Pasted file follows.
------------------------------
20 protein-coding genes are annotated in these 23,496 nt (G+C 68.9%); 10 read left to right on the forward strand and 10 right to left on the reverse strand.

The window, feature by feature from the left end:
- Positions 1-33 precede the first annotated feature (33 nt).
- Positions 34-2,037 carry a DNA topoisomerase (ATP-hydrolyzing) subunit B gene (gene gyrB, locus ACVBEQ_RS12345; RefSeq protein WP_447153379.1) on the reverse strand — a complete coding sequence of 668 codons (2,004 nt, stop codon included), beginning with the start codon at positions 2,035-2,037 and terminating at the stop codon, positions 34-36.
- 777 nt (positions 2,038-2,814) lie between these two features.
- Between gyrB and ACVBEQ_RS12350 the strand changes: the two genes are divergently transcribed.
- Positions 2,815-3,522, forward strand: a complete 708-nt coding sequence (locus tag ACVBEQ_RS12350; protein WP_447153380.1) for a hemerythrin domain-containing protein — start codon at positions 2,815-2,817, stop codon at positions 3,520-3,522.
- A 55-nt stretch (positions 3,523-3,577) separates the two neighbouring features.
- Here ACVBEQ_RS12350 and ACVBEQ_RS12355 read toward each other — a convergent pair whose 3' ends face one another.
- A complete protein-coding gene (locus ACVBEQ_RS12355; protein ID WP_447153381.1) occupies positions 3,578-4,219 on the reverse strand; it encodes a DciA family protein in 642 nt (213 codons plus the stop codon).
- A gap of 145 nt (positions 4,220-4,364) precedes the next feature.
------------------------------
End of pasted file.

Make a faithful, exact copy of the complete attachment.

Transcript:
20 protein-coding genes are annotated in these 23,496 nt (G+C 68.9%); 10 read left to right on the forward strand and 10 right to left on the reverse strand.

The window, feature by feature from the left end:
- Positions 1-33 precede the first annotated feature (33 nt).
- Positions 34-2,037 carry a DNA topoisomerase (ATP-hydrolyzing) subunit B gene (gene gyrB, locus ACVBEQ_RS12345; RefSeq protein WP_447153379.1) on the reverse strand — a complete coding sequence of 668 codons (2,004 nt, stop codon included), beginning with the start codon at positions 2,035-2,037 and terminating at the stop codon, positions 34-36.
- 777 nt (positions 2,038-2,814) lie between these two features.
- Between gyrB and ACVBEQ_RS12350 the strand changes: the two genes are divergently transcribed.
- Positions 2,815-3,522, forward strand: a complete 708-nt coding sequence (locus tag ACVBEQ_RS12350; protein WP_447153380.1) for a hemerythrin domain-containing protein — start codon at positions 2,815-2,817, stop codon at positions 3,520-3,522.
- A 55-nt stretch (positions 3,523-3,577) separates the two neighbouring features.
- Here ACVBEQ_RS12350 and ACVBEQ_RS12355 read toward each other — a convergent pair whose 3' ends face one another.
- A complete protein-coding gene (locus ACVBEQ_RS12355; protein ID WP_447153381.1) occupies positions 3,578-4,219 on the reverse strand; it encodes a DciA family protein in 642 nt (213 codons plus the stop codon).
- A gap of 145 nt (positions 4,220-4,364) precedes the next feature.